According to Harris, anybody can become a member, simply go to Grenadier Central online, find the club and select join. Once a person joins, they’re immediately on the email list and participation determines the level of involvement and potential for an officer position.

To be an officer, applications are released and Harris said if there are enough candidates, she’s considering holding elections.

“It’s just such a growing field. And the word sustainability is such a buzzword right now because it’s just all about being focused on having enough resources right now and not compromising what the future has,” Harris said. “And we’re in a time right now where we’re seeing the effects of our past in our faces.”

Harris said she believes these degrees allow students to market themselves as problem-solving and innovative to companies looking for standout employees. She said the versatility of the degree allows anybody to be capable of studying sustainability without compromising their major or area of study.

“It’s a really, really, really flexible degree path that is super multidisciplinary. You can even get a minor or a certificate if you don’t want a major,” Harris said.

She says there are three smaller focuses within the degree. There is an environmental sustainability degree, a social sustainability degree, and an economic sustainability degree, all of which compliment many aspects of study of many popular majors, such as business and economics.

The major is now available and we already have two students who anticipate to graduate with the major within the next year. As awareness of, and interest in the field grows, we anticipate many more students adding this as a second major regardless of their area of study.”

— Lucinda Woodward, assistant professor of psychology and international studies

The Sustainability Fair and Future

On April 9, the Sustainability Club and Council will host a sustainability fair in the UC 127 from 11:30 a.m. to 1:30 p.m. The fair is in an effort to spread awareness and involvement of the degree program. According to Harris, this fair will allow students to see directly the motives and activities of the club, and as a great opportunity to learn what sustainability can mean in college.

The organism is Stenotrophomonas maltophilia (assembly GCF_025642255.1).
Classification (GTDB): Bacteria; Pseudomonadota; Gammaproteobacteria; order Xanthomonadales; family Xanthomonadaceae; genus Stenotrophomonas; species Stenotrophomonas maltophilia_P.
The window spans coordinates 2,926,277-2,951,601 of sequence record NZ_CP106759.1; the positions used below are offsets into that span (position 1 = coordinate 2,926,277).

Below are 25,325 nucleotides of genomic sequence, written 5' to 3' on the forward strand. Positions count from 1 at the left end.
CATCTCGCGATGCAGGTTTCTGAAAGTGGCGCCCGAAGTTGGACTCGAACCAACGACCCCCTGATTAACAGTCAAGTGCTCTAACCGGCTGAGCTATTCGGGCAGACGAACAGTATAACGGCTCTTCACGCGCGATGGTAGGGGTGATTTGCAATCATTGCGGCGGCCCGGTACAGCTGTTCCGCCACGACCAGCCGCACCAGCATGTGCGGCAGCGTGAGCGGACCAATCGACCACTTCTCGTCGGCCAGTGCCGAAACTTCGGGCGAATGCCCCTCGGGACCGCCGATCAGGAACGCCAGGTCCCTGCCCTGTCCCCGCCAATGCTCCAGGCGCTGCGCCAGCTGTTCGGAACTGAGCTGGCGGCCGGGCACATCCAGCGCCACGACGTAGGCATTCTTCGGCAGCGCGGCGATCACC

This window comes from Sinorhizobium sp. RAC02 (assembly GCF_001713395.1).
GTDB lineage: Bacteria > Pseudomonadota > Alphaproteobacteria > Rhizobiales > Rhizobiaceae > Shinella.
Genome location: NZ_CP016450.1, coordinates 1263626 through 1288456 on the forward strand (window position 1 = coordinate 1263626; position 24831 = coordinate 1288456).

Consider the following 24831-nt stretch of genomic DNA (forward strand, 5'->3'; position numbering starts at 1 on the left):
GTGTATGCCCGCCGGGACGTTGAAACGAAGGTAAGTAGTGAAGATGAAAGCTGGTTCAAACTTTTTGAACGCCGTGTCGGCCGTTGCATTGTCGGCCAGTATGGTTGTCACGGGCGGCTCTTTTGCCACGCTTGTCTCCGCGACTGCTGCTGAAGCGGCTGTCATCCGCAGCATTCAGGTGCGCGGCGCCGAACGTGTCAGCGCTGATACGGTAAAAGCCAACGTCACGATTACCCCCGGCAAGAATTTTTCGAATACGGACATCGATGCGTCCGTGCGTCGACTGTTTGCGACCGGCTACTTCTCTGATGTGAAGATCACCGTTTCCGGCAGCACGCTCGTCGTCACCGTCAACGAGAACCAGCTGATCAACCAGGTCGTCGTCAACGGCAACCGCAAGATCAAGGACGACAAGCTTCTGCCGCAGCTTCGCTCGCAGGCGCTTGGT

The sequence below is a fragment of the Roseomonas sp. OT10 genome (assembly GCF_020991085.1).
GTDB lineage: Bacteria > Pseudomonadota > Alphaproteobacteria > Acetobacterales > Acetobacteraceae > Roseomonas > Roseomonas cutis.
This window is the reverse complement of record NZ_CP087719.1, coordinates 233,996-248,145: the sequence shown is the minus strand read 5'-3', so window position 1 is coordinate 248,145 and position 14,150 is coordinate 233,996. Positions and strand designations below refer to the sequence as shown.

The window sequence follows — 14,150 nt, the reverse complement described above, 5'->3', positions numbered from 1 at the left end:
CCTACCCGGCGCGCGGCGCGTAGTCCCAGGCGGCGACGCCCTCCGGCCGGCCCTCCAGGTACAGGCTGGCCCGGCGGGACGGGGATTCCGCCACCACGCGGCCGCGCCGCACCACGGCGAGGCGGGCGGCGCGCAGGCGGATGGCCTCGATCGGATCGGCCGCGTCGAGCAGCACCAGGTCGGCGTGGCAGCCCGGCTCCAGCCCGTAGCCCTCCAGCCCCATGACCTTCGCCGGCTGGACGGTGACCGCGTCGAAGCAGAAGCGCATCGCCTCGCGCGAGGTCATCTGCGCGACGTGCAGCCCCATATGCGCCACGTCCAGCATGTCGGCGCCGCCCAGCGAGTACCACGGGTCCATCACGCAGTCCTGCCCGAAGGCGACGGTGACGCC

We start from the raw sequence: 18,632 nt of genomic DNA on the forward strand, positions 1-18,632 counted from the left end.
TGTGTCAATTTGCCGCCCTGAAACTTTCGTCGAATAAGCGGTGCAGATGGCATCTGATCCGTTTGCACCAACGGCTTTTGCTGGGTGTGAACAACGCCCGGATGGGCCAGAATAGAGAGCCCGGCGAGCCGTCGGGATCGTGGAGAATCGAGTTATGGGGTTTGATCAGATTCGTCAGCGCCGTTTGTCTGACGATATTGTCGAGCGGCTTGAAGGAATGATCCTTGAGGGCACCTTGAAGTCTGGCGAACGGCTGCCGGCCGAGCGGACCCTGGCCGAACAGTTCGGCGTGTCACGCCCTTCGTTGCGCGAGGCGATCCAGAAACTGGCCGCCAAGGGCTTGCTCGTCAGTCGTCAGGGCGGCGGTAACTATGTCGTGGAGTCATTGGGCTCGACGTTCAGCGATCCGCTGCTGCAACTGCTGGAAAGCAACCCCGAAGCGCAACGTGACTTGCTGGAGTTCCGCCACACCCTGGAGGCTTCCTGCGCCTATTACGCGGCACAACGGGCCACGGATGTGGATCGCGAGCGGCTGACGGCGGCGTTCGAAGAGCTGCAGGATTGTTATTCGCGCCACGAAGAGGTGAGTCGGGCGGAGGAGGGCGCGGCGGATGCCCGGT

The week leading up to the fair, Harris said they’ll be tabling near the clock-tower to promote the fair along with some organizations that have partnered with the university to spread awareness. One of the most notable, according to Harris, is Trash Force Inc., a non-profit Floyd County organization that focuses on education and promotion of environmentally sound policies.

According to their website, the mission of Trash Force Inc. is to “assist, encourage, and educate the community to develop and implement environmentally sound policies, waste

stream reduction, resource use, and recycling.”

Harris said Trash Force Inc. is focused on recruiting young members to carry on their message after their retirement, and said they’ll have a tent on the day of the fair for anyone interested in them or their message.

Along with the fair, Woodward said there are a number of fun activities planned where like-minded students can come together to clean up the community, and said the Sustainability Club is an important auxiliary for hard work that goes into greener living.

“For example, on April 15, we will be having a hike/clean up day where vegan lunches will be catered for all participants. Another fun activity we will do is meet with local artist Al Gorman who creates Art on the Ohio out of discarded trash to create our own works of art from the stuff we collect in our clean up efforts,” Woodward said.

More info on these and future activities can be found at the sustainability fair, or by going to Grenadier Central and becoming a member.

“Our goal is to kind of stop seeing climate change in this controversial kind of light. These things are real, these things are happening, and if we don’t think they are, we need to do real research to see what is going on and what we can do,” Harris said.